Wednesday August 17, 2022

Musharraf’s confessions indicate state’s involvement in enforced disappearances: Babar

January 12, 2018

ISLAMABAD: Pakistan People’s Party Parliamentarians (PPPP) Secretary General Senator Farhatullah Babar Thursday said Gen (R) Pervez Musharraf's admission in his memoirs that he handed over hundreds of alleged militants to the US after 9/11 widened space for agencies involvement in enforced disappearances and the narrative that state itself is involved in the mysterious disappearances.

Addressing the civil society demonstration in front of National Press Club in Islamabad Thursday evening, Senator Farhatullah Babar said that investigations into Musharraf's confession could help understand the mysterious disappearances.

He said the fact that all state institutions including Supreme Court, the Parliament and the central and provincial governments had failed was a proof that those involved were more powerful than the state and were also invisible.

He said that those challenging state's security narrative risked disappearance without a trace while those purveying hate speech were free. “Raza of Lahore was advocating peace in the region and peace with India and no more. But peace with India is not the current state's security narrative. Is it a mere coincidence that Raza mysteriously disappeared after pedaling an alternative security narrative,” he asked.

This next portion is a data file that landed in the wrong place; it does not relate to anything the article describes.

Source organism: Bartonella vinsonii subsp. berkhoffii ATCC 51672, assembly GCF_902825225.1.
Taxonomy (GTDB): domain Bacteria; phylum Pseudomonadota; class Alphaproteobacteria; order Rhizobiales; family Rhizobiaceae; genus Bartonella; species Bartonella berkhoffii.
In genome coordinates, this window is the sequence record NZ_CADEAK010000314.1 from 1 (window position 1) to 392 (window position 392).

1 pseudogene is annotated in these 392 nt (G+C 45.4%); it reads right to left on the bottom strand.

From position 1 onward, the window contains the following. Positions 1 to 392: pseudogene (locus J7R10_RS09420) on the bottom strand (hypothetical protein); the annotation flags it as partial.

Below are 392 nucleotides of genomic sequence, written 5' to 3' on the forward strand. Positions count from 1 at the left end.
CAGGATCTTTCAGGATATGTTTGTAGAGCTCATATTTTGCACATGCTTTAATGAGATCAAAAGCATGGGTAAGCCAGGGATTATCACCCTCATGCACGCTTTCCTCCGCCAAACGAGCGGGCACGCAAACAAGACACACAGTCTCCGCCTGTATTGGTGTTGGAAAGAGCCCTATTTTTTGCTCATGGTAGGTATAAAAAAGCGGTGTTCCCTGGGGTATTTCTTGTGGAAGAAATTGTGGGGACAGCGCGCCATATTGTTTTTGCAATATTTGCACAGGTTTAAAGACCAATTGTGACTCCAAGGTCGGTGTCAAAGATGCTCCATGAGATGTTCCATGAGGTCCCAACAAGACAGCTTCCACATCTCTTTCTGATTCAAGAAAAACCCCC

He said that Action in Aid of Civil Power regulation was promulgated in 2011 and given back-dated effect from 2008. “Those in custody were supposed to be kept in internment centres and tried for crimes in open courts,” he said.

However, he said these internment centres have turned into Abu Ghuraib-like prisons and there was no information whether how many held for how long, whether tried or not and how many died during captivity.

He demanded a thorough performance evaluation audit of these centers. He called for criminalising enforced disappearances, signing the international convention on enforced disappearances, implementation of recommendations of the UN Working Group that visited Pakistan in 2012 and adoption of legislation for state agencies proposed by the Senate.